Can a business become too successful? Can it serve its customers too well? It can, if you are a government economist or bureaucrat — or a less efficient rival with political connections.
There are increasing calls for large technology firms such as Amazon, Google and Facebook to be brought to heel by the government, and even to be forcibly broken up to prevent any one unit from becoming too powerful. But, when markets are allowed to remain free, it is consumers that have the ultimate power, and traditional models of monopoly and competition tend to rely on economic fallacies, rather than focusing on what truly benefits consumers, which should be the ultimate standard.
The latest antitrust cries came when Amazon announced its $13.7 billion bid in June to purchase organic grocer Whole Foods. This, despite the fact that Whole Foods has just a 1.3 percent market share, compared to 7 percent for Kroger (parent of Ralphs) and about 14 percent for No. 1 Walmart, not to mention significant new competition from German-based Aldi and Lidl, which are both just breaking into the U.S. market.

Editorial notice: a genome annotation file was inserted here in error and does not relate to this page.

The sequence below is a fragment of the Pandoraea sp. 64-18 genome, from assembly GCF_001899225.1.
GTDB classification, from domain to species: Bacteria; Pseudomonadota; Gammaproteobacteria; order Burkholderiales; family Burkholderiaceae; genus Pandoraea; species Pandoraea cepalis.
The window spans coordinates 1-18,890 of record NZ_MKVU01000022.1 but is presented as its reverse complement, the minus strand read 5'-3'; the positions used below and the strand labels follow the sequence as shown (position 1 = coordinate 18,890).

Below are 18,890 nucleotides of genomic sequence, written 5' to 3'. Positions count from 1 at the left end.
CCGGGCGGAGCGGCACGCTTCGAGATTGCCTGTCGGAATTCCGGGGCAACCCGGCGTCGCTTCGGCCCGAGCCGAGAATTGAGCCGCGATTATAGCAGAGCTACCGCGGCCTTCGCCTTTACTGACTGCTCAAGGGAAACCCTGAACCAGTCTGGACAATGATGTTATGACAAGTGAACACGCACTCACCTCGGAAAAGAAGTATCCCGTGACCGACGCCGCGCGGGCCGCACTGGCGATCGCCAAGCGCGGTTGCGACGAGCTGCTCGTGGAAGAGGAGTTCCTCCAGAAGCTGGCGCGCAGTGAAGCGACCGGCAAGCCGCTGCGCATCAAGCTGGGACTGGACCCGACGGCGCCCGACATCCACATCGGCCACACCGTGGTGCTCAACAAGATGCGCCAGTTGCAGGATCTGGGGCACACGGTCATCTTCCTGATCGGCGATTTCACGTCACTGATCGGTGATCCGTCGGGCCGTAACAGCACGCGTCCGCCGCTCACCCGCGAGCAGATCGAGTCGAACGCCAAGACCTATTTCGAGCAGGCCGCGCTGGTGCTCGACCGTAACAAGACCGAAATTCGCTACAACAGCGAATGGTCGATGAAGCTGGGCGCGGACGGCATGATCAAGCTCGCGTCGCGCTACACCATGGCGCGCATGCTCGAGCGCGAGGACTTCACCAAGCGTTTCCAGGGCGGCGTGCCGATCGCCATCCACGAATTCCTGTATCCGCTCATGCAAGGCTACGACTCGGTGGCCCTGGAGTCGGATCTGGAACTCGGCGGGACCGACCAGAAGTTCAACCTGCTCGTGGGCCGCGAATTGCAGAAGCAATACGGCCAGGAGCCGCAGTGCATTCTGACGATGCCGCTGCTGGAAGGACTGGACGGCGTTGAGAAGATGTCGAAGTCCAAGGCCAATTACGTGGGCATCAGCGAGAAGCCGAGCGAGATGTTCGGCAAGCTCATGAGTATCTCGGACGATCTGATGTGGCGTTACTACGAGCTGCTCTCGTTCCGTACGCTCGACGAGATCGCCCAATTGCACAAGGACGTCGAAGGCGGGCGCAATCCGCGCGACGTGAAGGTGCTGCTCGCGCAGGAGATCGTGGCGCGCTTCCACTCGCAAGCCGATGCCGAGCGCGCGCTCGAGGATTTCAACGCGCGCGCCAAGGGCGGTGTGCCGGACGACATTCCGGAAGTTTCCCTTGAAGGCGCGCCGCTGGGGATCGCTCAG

A lot of the fear comes from Amazon’s ability to disrupt other industries, from online book-selling to cloud computing, but the idea that it is destroying vast swaths of brick-and-mortar retail business is overstated, to say the least. Amazon has doubtless had a significant effect on retail sales, and now accounts for 43 percent of all online retail sales in the U.S., though even this statistic is misleading, as half of those sales comes from third-party sellers using Amazon’s platform, and online sales still only make up a little more than 8 percent of all retail sales. In fact, Moody’s Investors Service recently concluded, Amazon is actually the weakest of the main U.S. firms, based on operating results.
“Borders, JCPenney, Macy’s — these brands failed, or are failing, not really because of Amazon, but because they never really responded well to the changes in consumer…